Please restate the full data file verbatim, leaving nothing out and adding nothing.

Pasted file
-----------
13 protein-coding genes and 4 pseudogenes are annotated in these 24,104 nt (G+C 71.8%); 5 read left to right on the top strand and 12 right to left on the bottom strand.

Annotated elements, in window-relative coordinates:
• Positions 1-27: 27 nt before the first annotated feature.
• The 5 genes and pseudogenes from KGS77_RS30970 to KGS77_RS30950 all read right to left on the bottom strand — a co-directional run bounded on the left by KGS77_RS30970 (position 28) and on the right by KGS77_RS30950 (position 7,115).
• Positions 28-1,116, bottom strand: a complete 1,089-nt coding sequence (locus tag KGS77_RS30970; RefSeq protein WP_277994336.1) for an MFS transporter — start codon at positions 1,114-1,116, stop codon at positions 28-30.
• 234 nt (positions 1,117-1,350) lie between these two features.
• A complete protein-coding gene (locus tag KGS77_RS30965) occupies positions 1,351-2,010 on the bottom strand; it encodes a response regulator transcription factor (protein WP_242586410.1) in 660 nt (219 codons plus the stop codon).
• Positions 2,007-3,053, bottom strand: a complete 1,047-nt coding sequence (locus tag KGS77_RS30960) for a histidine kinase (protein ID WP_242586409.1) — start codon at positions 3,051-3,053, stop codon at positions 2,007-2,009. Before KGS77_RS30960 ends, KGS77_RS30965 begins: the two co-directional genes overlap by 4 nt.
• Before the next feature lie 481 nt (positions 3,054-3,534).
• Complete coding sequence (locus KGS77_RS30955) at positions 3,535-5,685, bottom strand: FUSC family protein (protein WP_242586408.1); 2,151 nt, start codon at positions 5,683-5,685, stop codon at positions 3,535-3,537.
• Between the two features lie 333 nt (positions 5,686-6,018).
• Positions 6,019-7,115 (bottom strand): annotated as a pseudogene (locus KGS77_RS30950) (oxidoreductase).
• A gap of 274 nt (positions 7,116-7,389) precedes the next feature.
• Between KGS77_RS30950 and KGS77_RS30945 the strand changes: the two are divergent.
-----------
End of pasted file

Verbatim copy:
13 protein-coding genes and 4 pseudogenes are annotated in these 24,104 nt (G+C 71.8%); 5 read left to right on the top strand and 12 right to left on the bottom strand.

Annotated elements, in window-relative coordinates:
• Positions 1-27: 27 nt before the first annotated feature.
• The 5 genes and pseudogenes from KGS77_RS30970 to KGS77_RS30950 all read right to left on the bottom strand — a co-directional run bounded on the left by KGS77_RS30970 (position 28) and on the right by KGS77_RS30950 (position 7,115).
• Positions 28-1,116, bottom strand: a complete 1,089-nt coding sequence (locus tag KGS77_RS30970; RefSeq protein WP_277994336.1) for an MFS transporter — start codon at positions 1,114-1,116, stop codon at positions 28-30.
• 234 nt (positions 1,117-1,350) lie between these two features.
• A complete protein-coding gene (locus tag KGS77_RS30965) occupies positions 1,351-2,010 on the bottom strand; it encodes a response regulator transcription factor (protein WP_242586410.1) in 660 nt (219 codons plus the stop codon).
• Positions 2,007-3,053, bottom strand: a complete 1,047-nt coding sequence (locus tag KGS77_RS30960) for a histidine kinase (protein ID WP_242586409.1) — start codon at positions 3,051-3,053, stop codon at positions 2,007-2,009. Before KGS77_RS30960 ends, KGS77_RS30965 begins: the two co-directional genes overlap by 4 nt.
• Before the next feature lie 481 nt (positions 3,054-3,534).
• Complete coding sequence (locus KGS77_RS30955) at positions 3,535-5,685, bottom strand: FUSC family protein (protein WP_242586408.1); 2,151 nt, start codon at positions 5,683-5,685, stop codon at positions 3,535-3,537.
• Between the two features lie 333 nt (positions 5,686-6,018).
• Positions 6,019-7,115 (bottom strand): annotated as a pseudogene (locus KGS77_RS30950) (oxidoreductase).
• A gap of 274 nt (positions 7,116-7,389) precedes the next feature.
• Between KGS77_RS30950 and KGS77_RS30945 the strand changes: the two are divergent.